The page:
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Health Benefits of Bicycling to Work and School

Aug 29th, 2012
Staff Writer

Bicycling business men || Photo credit: iStock photoVehicle traffic crowds the roads of every urban city in the world. To find relief from this, or for other reasons, many commuters have been drawn toward the bicycle lane.

One in three Copenhagen residents travels to work or education, according to the Health Impact Assessment of Cycling, published in the August publication of the British Medical Journal. Department of Public Health researchers at the University of Copenhagen in Denmark investigated the effects of bicycling to work or school on health and mortality in order to help the city improve public transportation.

Copenhagen city planners hope to improve the proportion of bike commuters in the city to 50% by 2015, according to the Technical and Environmental Administration. Copenhagen University measured both the positive and negative health effects of bike riding in the city. Among these were physical inactivity, air pollution and road traffic accidents.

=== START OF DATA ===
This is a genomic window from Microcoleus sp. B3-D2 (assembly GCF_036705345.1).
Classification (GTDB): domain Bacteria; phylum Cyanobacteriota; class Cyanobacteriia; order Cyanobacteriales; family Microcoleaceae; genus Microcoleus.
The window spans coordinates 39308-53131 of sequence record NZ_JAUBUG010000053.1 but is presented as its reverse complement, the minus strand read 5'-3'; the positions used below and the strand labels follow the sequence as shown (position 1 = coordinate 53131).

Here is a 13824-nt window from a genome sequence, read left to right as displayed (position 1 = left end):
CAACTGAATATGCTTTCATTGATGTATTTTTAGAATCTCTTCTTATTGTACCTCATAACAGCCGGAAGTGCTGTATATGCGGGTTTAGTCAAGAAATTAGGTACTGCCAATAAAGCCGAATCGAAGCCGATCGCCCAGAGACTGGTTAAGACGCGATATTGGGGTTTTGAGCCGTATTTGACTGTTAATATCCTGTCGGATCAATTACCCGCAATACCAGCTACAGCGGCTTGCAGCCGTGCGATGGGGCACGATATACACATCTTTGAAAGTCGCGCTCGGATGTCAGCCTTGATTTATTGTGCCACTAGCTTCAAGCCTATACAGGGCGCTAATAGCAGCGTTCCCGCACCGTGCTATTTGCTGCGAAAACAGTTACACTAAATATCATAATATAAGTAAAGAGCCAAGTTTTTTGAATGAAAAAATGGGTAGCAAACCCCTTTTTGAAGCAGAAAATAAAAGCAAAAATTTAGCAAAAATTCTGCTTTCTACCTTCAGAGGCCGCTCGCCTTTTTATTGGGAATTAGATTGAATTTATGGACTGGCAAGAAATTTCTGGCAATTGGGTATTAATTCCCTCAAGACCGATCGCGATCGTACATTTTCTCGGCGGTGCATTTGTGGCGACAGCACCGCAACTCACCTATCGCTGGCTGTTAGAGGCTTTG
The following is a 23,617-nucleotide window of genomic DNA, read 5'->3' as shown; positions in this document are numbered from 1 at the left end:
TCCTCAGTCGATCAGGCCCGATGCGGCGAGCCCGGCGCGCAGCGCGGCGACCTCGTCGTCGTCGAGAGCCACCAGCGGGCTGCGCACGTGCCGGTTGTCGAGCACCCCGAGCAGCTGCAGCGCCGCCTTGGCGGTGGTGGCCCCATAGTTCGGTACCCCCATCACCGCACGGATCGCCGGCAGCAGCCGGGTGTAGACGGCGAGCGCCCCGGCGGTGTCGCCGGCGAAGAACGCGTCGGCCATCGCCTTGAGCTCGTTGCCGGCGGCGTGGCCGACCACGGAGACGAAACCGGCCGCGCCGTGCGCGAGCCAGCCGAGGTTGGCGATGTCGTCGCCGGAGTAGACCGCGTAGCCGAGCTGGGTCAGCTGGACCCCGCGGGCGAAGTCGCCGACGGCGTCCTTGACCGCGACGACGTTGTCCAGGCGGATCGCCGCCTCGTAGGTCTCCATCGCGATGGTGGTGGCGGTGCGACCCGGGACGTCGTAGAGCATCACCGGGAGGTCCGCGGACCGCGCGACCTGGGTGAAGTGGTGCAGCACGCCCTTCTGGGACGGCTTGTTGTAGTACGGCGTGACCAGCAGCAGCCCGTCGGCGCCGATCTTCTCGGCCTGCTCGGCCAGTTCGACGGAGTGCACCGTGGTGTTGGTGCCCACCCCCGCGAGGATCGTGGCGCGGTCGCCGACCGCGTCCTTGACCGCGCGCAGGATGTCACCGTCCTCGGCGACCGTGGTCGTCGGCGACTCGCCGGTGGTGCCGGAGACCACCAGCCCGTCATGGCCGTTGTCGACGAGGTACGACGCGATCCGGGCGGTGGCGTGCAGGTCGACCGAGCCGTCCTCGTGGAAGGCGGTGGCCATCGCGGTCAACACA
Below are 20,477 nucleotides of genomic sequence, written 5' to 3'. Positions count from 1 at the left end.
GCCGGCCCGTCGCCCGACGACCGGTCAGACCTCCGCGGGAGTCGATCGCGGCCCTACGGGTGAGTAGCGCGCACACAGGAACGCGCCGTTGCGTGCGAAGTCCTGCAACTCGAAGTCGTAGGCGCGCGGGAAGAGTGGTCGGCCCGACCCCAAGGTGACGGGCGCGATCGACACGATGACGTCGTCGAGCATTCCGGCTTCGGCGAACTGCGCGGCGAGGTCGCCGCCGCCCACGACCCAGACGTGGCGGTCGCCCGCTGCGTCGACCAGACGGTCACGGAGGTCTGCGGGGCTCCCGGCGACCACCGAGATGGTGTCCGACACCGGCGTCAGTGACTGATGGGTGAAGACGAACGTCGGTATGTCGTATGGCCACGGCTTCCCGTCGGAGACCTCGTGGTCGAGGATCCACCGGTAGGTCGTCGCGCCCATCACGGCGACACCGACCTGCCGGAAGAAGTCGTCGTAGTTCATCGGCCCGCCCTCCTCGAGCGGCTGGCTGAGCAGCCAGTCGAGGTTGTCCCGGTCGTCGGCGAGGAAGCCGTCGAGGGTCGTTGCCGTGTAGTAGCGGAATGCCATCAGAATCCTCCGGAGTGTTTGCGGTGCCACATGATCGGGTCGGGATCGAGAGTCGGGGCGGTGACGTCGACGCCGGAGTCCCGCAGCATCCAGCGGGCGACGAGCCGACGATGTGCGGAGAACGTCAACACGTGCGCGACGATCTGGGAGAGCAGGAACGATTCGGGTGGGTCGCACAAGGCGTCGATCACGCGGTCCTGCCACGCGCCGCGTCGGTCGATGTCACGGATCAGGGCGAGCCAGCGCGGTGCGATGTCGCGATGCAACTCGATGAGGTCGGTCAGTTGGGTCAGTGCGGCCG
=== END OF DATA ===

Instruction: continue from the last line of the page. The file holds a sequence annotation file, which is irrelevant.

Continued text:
According to their results, a successful shift in travel method (from car to bicycle) would reduce overall inactivity by 3%. They found that bicyclists were exposed to equivalent air pollution in their travels, but that fatal or serious accidents were more likely on bike than in car (0.18 vs. 0.01 incidents per million kilometers traveled, respectively).

The primary result from the study was a total decrease in the burden of disease. This meant a decrease in heart disease, cancer and Type II diabetes for the biking population.

The study conclusion indicates a positive benefit from transportation method intervention, but with precaution. The possibility of injury is much greater on a bicycle, and so the researchers infer that, “it is important to focus on improving cycling safety,” in order to improve the overall advantage of pedal pushing to school and work.

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